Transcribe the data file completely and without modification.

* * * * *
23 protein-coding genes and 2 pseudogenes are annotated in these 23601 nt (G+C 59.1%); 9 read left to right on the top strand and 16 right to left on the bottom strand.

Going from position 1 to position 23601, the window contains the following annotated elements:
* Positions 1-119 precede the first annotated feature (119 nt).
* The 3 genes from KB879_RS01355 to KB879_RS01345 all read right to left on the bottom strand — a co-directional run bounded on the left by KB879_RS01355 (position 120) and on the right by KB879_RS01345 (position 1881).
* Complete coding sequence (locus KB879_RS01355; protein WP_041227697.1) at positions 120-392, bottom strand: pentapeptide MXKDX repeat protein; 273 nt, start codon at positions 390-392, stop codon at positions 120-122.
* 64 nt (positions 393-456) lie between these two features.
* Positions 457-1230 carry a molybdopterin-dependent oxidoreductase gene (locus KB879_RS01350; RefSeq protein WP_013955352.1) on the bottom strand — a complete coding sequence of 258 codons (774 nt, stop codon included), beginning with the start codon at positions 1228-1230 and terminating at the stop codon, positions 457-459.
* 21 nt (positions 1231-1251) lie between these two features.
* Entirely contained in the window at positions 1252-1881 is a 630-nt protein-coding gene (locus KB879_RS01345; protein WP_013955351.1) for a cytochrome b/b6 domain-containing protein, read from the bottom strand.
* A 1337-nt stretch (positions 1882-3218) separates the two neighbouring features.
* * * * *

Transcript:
23 protein-coding genes and 2 pseudogenes are annotated in these 23601 nt (G+C 59.1%); 9 read left to right on the top strand and 16 right to left on the bottom strand.

Going from position 1 to position 23601, the window contains the following annotated elements:
* Positions 1-119 precede the first annotated feature (119 nt).
* The 3 genes from KB879_RS01355 to KB879_RS01345 all read right to left on the bottom strand — a co-directional run bounded on the left by KB879_RS01355 (position 120) and on the right by KB879_RS01345 (position 1881).
* Complete coding sequence (locus KB879_RS01355; protein WP_041227697.1) at positions 120-392, bottom strand: pentapeptide MXKDX repeat protein; 273 nt, start codon at positions 390-392, stop codon at positions 120-122.
* 64 nt (positions 393-456) lie between these two features.
* Positions 457-1230 carry a molybdopterin-dependent oxidoreductase gene (locus KB879_RS01350; RefSeq protein WP_013955352.1) on the bottom strand — a complete coding sequence of 258 codons (774 nt, stop codon included), beginning with the start codon at positions 1228-1230 and terminating at the stop codon, positions 457-459.
* 21 nt (positions 1231-1251) lie between these two features.
* Entirely contained in the window at positions 1252-1881 is a 630-nt protein-coding gene (locus KB879_RS01345; protein WP_013955351.1) for a cytochrome b/b6 domain-containing protein, read from the bottom strand.
* A 1337-nt stretch (positions 1882-3218) separates the two neighbouring features.